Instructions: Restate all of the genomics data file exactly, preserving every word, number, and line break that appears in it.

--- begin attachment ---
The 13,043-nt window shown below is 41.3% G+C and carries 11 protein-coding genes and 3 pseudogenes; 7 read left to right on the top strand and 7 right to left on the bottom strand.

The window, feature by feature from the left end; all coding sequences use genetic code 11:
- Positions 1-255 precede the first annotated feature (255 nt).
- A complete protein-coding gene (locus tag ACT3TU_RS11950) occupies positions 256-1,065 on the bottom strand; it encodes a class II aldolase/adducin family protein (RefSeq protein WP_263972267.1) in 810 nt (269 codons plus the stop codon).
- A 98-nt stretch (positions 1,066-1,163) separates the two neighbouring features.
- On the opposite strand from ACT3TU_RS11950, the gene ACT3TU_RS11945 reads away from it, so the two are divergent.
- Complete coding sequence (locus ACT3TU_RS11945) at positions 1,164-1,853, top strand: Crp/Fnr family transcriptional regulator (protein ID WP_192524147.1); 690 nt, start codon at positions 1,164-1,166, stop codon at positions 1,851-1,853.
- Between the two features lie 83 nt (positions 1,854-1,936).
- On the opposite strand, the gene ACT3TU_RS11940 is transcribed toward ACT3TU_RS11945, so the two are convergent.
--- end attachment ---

The 13,043-nt window shown below is 41.3% G+C and carries 11 protein-coding genes and 3 pseudogenes; 7 read left to right on the top strand and 7 right to left on the bottom strand.

The window, feature by feature from the left end; all coding sequences use genetic code 11:
- Positions 1-255 precede the first annotated feature (255 nt).
- A complete protein-coding gene (locus tag ACT3TU_RS11950) occupies positions 256-1,065 on the bottom strand; it encodes a class II aldolase/adducin family protein (RefSeq protein WP_263972267.1) in 810 nt (269 codons plus the stop codon).
- A 98-nt stretch (positions 1,066-1,163) separates the two neighbouring features.
- On the opposite strand from ACT3TU_RS11950, the gene ACT3TU_RS11945 reads away from it, so the two are divergent.
- Complete coding sequence (locus ACT3TU_RS11945) at positions 1,164-1,853, top strand: Crp/Fnr family transcriptional regulator (protein ID WP_192524147.1); 690 nt, start codon at positions 1,164-1,166, stop codon at positions 1,851-1,853.
- Between the two features lie 83 nt (positions 1,854-1,936).
- On the opposite strand, the gene ACT3TU_RS11940 is transcribed toward ACT3TU_RS11945, so the two are convergent.